Parrot Virtual Machine/Parrot Programming
The Parrot Virtual Machine (PVM) can be programmed using a variety of languages, scripts, and techniques. This versatility can be confusing at first. Here are some ways that Parrot can be programmed:
- Parrot Assembly Language (PASM). This is the lowest human-readable way to program Parrot, and is very similar to traditional assembly languages.
- Parrot Intermediate Representation (PIR). This is a higher-level language which is easier to program in than PASM, and significantly more common.
- Not Quite Perl (NQP). This is a bare-bones partial implementation of the Perl 6 language, which is designed for bootstrapping. It is higher-level than PIR and has many of the features and the capabilities of Perl 6. At the moment NQP is not fully-featured and must be compiled separately into bytecode before it can be run on Parrot.
There are a number of different methods to program Parrot, as we see in the list above. However, different programming methods require different steps. Here, we will give a very brief overview of some of the ways you program Parrot.
- PASM and PIR
- A program written in PASM or PIR, such as
Bar.pir, can be run in one of two different ways. They can be interpreted directly by typing (on most Windows and Unix/Linux systems):
- This will run Parrot in interpreter mode. However, we can compile these programs down to Parrot Bytecode (PBC) using the following flags:
./parrot -o Foo.pbc Foo.pir ./parrot -o Bar.pbc Bar.pir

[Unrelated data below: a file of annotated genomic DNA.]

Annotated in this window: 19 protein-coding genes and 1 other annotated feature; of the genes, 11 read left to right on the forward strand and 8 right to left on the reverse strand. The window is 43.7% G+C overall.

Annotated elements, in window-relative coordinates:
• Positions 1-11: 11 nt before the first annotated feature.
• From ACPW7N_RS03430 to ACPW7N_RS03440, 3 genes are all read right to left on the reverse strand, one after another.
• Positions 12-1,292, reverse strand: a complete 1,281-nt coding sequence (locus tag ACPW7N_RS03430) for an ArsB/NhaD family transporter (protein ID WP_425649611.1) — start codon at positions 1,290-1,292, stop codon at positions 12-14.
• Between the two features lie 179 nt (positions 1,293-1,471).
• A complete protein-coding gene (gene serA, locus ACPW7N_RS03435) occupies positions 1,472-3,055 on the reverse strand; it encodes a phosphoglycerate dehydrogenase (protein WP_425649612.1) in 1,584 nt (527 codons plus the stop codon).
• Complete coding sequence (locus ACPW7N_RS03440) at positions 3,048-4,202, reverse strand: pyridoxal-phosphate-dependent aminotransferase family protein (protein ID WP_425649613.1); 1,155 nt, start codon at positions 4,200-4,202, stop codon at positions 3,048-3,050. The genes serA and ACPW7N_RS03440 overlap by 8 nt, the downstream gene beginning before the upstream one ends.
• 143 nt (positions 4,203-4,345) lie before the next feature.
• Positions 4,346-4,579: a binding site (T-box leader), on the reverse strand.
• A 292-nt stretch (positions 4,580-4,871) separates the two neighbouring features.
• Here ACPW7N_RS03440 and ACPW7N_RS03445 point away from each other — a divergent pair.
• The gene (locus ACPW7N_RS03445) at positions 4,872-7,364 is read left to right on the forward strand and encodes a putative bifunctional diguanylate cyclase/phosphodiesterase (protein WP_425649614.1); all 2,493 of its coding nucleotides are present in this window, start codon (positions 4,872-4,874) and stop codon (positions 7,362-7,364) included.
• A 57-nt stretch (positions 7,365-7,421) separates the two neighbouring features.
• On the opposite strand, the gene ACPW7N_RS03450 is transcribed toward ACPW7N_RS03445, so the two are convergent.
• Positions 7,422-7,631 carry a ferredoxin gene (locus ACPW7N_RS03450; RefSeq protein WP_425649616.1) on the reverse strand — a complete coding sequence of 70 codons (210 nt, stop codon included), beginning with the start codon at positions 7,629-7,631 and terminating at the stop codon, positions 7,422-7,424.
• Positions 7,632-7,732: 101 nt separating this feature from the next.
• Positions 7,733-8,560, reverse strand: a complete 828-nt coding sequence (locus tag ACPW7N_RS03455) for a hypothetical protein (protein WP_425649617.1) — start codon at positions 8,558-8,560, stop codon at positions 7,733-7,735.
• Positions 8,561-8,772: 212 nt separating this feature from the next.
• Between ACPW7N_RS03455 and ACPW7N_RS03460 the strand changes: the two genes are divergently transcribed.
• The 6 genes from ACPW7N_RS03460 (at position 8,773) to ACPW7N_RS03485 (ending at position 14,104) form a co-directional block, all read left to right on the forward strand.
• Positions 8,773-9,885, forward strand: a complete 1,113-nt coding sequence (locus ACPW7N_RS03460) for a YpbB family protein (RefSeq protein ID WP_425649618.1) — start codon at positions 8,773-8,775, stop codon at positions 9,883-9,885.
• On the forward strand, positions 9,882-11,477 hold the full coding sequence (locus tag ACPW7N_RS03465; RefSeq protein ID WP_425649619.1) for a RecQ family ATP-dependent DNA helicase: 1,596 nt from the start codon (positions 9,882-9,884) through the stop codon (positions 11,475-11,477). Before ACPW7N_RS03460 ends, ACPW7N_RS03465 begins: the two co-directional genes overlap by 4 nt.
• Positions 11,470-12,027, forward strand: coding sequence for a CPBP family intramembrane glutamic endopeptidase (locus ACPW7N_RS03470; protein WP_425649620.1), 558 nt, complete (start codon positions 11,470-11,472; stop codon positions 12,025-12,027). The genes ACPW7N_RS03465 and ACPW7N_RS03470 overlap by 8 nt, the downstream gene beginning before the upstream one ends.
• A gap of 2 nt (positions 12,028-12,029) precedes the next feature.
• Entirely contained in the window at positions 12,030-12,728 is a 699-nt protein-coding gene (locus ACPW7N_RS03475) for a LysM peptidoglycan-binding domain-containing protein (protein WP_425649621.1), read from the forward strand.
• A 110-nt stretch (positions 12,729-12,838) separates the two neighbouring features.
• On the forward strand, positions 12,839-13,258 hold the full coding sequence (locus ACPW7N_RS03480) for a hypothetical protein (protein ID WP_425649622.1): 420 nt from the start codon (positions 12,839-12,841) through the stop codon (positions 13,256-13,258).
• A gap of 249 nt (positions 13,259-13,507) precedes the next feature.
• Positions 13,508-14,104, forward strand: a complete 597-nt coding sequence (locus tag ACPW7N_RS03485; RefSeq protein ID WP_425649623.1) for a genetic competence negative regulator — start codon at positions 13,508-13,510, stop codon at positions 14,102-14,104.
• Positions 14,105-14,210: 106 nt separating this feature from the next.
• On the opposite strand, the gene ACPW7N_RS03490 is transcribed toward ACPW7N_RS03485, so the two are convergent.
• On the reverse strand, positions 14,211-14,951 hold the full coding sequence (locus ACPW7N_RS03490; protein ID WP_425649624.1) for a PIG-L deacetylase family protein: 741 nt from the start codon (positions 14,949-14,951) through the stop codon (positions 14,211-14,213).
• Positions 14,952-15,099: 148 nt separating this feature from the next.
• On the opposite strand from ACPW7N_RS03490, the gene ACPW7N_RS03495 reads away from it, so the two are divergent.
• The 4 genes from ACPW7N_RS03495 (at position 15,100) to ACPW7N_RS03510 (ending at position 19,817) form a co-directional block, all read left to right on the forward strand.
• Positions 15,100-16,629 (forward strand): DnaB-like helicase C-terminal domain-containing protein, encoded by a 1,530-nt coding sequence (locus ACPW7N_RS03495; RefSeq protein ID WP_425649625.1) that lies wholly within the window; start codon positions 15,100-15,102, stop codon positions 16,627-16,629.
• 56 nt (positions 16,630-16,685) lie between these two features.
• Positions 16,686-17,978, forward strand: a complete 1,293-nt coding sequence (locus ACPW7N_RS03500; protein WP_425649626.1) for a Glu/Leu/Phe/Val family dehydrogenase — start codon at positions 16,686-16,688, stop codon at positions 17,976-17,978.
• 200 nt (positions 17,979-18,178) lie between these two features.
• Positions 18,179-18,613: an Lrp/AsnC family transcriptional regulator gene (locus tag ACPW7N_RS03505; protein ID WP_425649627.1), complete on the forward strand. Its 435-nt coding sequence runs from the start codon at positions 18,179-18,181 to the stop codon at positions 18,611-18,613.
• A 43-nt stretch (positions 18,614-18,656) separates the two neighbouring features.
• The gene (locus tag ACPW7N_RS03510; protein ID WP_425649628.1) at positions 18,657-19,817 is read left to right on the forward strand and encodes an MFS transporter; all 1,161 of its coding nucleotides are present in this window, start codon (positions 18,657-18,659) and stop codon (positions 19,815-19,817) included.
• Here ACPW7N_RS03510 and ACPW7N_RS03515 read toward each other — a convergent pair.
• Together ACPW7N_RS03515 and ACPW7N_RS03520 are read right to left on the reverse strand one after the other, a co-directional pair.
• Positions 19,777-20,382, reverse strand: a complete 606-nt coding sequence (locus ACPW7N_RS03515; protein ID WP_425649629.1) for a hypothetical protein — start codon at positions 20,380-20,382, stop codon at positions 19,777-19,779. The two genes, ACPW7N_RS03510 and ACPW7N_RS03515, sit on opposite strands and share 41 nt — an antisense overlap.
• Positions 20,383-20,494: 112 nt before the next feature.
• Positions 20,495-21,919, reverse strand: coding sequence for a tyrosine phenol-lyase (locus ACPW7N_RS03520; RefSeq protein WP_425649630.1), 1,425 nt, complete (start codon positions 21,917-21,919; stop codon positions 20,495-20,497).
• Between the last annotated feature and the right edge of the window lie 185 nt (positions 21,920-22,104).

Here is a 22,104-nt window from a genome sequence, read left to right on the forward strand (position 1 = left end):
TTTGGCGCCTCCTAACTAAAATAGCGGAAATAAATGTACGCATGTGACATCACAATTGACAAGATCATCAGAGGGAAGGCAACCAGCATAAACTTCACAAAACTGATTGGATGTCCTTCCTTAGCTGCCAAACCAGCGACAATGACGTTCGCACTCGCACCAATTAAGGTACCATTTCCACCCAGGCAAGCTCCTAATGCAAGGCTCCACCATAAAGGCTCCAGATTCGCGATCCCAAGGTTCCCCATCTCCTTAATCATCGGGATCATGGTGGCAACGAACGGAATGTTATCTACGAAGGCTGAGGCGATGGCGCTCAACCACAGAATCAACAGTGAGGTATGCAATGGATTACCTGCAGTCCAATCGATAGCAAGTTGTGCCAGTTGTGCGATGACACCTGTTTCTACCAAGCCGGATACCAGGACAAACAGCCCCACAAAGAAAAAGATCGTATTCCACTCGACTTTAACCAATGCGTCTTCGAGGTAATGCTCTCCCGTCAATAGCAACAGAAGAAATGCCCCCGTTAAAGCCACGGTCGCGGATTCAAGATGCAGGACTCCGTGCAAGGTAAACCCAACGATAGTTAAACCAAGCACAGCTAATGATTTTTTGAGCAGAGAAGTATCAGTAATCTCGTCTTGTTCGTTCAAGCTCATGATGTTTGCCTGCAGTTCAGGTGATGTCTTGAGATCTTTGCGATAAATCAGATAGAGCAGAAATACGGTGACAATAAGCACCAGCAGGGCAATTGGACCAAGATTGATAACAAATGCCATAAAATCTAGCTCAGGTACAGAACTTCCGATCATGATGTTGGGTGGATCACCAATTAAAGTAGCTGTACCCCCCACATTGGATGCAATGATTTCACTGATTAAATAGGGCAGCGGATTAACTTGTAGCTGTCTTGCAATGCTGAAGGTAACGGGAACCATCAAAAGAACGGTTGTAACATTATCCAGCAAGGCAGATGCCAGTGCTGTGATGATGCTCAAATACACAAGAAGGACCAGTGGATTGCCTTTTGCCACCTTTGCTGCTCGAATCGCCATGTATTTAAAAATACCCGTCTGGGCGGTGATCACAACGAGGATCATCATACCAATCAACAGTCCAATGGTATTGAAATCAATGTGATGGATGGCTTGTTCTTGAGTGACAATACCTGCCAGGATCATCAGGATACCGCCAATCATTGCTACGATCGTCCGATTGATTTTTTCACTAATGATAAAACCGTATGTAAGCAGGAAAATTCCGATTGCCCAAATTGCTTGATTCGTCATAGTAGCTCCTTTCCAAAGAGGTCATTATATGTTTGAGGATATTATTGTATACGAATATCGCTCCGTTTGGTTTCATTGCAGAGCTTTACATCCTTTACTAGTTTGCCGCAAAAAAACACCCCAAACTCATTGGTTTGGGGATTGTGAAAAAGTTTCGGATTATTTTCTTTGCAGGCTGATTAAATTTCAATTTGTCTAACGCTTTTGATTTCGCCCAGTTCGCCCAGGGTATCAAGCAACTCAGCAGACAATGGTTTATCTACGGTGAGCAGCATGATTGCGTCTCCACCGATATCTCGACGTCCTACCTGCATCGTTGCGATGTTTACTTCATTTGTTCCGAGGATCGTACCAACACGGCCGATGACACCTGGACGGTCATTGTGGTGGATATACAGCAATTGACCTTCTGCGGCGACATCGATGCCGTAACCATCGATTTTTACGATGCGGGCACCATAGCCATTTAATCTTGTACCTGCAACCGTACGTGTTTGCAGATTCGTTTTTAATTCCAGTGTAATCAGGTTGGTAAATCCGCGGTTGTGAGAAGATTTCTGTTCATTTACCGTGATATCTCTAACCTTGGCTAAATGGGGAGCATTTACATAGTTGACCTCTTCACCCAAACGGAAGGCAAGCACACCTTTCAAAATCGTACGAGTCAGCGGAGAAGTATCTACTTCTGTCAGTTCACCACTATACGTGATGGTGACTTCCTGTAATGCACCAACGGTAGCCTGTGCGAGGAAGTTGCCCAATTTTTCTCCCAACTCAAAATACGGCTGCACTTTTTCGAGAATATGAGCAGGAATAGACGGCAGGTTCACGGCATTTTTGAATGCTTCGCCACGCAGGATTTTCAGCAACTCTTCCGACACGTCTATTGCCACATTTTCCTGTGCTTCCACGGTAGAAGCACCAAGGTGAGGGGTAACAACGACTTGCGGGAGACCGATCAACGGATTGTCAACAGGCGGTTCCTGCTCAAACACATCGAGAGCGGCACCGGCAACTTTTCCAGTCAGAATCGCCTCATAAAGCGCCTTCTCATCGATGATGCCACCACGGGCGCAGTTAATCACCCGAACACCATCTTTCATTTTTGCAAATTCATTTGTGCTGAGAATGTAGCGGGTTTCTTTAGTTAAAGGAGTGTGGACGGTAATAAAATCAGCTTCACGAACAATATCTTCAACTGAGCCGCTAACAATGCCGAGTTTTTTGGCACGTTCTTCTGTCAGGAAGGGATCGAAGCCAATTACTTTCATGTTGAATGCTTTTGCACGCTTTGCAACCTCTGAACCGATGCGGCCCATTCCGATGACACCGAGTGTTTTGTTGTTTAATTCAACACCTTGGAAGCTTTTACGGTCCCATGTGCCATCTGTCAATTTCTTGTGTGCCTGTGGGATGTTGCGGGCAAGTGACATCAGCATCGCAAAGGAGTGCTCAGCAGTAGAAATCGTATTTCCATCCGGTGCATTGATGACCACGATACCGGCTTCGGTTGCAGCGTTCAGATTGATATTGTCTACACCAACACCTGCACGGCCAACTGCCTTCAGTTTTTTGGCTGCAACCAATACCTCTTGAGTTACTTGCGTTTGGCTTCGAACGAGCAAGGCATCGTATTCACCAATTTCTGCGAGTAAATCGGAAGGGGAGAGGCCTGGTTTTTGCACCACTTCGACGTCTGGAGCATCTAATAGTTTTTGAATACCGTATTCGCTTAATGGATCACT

- Of course, you can name the output files anything you want. Once you have a PBC file, you can run it like this:
- NQP must be compiled down to PIR using the NQP compiler. This is located in the compilers/nqp directory of the Parrot repository
- High Level Languages
- To program parrot in a higher-level language than NQP or PIR—such as Perl 6, Python, or Ruby—there must first be a compiler available for that language. To run file
Foo.plfor example (".pl" is the file extension for Perl programs), you would type:
./parrot languages/perl6/perl6.pbc Foo.pl
- This runs the Perl 6 compiler on Parrot, and passes the file name
Foo.plto the compiler. To output a file into PIR or PBC, you would use the
--target=option to specify an output format.
One term that we are going to be using frequently in this book is "Virtual Machine", or VM for short. It's worth discussing now what exactly a VM is.
Before talking about virtual machines, let's consider actual computer hardware first. In an ordinary computer system, a native machine, there is a microprocessor which takes instructions and performs the necessary actions. Those instructions are written in a high level language and compiled into the binary machine code that the processor uses. The problem with this is that different types of processors use a different machine code, and to get a program to run on different platforms it needs to be recompiled for each.
A virtual machine, unlike a regular computer processor, is built using software, not hardware. The virtual machine is written in a high level language, and compiled to machine code as usual. However, programs that run on the virtual machine are compiled into bytecode instead of machine code. This bytecode runs on top of the virtual machine, and the virtual machine converts it into processor instructions.
Here is a table that summarizes some of the important differences between a virtual machine and a native machine:
|Native Machine||Virtual Machine|
|Speed of Execution||Fast||Slow|
|Native Machine Code Programming||Must compile every program into native machine code||Must only compile the virtual machine into native machine code, everything else is converted to bytecode|
|Portability||Every program must be recompiled on every new hardware platform||Programs only need to be compiled into bytecode once, and can run anywhere a VM is installed|
|Extensibility||Impossible||Virtual machines can be improved, extended, patched, and added to over time|